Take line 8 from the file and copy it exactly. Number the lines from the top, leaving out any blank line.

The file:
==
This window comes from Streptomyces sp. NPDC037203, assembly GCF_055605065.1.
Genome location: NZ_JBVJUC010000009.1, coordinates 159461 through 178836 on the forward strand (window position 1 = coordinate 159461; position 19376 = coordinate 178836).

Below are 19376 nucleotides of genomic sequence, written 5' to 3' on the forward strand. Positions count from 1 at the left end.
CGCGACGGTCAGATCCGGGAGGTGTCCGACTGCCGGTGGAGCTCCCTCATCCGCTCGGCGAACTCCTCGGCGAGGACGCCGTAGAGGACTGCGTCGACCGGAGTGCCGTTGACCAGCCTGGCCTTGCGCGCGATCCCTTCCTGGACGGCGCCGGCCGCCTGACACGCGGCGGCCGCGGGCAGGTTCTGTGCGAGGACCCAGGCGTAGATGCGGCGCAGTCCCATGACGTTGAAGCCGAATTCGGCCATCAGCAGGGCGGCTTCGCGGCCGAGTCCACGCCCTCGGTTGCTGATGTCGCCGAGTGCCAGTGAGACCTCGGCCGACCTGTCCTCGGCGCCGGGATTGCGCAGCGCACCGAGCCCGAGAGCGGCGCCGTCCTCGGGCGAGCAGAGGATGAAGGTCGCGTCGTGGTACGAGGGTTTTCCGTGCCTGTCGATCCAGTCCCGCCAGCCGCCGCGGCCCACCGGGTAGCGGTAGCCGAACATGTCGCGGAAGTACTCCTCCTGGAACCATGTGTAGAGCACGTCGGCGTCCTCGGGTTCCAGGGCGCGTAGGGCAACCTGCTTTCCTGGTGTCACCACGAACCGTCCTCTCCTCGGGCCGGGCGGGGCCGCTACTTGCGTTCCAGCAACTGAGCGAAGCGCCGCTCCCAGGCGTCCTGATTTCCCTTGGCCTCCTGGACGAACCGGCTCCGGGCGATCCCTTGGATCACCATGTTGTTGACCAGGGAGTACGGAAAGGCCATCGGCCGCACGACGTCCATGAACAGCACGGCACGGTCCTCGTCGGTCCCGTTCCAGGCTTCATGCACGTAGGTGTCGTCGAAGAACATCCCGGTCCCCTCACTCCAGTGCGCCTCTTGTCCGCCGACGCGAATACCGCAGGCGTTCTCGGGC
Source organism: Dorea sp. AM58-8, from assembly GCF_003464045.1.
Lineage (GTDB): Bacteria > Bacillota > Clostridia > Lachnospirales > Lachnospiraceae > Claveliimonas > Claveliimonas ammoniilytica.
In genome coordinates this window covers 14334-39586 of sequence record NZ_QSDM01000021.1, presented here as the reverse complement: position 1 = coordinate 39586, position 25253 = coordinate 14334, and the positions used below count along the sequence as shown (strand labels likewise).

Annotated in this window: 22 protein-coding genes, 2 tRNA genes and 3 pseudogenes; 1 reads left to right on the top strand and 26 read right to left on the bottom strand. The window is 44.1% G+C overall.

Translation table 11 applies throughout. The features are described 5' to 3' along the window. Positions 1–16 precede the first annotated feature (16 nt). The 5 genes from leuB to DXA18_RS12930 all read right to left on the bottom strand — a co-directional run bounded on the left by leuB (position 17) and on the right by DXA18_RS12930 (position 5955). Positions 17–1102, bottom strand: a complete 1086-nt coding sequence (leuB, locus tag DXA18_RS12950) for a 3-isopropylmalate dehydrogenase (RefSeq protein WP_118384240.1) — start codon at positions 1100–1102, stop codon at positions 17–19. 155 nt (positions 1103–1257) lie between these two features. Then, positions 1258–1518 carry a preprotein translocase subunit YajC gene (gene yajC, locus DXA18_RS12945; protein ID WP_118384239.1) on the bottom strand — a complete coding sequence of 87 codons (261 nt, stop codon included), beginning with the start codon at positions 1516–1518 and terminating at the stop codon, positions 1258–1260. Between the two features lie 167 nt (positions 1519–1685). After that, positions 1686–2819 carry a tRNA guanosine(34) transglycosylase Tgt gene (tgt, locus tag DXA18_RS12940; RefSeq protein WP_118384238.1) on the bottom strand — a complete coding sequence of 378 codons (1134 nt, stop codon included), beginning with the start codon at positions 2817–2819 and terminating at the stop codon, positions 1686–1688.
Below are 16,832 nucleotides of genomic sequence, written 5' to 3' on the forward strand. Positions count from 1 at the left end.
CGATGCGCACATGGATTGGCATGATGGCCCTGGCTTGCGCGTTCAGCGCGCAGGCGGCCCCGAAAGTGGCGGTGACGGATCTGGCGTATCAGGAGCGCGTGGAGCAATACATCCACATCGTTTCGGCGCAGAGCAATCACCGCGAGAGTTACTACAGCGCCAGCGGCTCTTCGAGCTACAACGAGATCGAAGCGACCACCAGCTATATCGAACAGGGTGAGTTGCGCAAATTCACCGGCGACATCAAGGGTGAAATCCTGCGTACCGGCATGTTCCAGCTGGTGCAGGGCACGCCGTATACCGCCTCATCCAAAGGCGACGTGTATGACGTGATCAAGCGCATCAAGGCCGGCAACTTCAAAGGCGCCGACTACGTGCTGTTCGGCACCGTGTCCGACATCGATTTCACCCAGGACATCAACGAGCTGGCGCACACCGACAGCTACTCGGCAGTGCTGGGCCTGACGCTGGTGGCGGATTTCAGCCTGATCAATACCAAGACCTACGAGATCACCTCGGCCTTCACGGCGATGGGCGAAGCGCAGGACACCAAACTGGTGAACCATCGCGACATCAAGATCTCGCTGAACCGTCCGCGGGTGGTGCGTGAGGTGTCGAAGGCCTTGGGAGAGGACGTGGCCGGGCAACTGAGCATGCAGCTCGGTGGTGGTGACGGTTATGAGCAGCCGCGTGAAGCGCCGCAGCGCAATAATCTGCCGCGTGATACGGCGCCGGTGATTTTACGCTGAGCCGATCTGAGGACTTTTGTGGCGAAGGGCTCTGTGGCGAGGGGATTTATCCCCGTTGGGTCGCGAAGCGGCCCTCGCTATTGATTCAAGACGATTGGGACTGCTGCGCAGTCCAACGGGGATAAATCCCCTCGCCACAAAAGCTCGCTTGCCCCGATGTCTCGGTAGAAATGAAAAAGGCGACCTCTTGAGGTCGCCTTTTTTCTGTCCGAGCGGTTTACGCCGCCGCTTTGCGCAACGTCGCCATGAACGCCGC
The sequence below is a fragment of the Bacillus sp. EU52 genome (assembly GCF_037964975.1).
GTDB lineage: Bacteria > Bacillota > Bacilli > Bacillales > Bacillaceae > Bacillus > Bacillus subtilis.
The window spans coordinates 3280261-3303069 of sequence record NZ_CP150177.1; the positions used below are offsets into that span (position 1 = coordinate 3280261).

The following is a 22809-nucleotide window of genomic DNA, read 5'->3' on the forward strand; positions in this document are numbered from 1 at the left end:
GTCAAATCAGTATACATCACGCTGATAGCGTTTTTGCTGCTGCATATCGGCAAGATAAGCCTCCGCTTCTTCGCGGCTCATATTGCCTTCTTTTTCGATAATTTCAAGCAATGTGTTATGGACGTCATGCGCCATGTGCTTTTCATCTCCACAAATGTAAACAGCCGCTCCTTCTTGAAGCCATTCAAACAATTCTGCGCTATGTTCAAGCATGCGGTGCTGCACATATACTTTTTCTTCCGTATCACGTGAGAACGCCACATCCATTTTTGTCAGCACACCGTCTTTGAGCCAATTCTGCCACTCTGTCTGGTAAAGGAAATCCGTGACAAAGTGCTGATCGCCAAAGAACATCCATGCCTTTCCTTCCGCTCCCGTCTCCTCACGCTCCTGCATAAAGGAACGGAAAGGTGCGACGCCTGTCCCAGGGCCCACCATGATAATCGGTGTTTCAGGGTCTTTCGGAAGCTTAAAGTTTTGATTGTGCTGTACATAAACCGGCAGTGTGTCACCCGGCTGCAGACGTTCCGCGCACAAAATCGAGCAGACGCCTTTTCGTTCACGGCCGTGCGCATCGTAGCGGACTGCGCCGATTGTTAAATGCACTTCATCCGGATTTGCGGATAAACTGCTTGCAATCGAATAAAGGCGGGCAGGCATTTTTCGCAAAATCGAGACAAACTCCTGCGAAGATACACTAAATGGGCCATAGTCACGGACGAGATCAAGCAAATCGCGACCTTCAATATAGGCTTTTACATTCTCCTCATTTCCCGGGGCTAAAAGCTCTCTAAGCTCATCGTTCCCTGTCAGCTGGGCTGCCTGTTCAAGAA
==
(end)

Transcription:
Annotated in this window: 22 protein-coding genes, 2 tRNA genes and 3 pseudogenes; 1 reads left to right on the top strand and 26 read right to left on the bottom strand. The window is 44.1% G+C overall.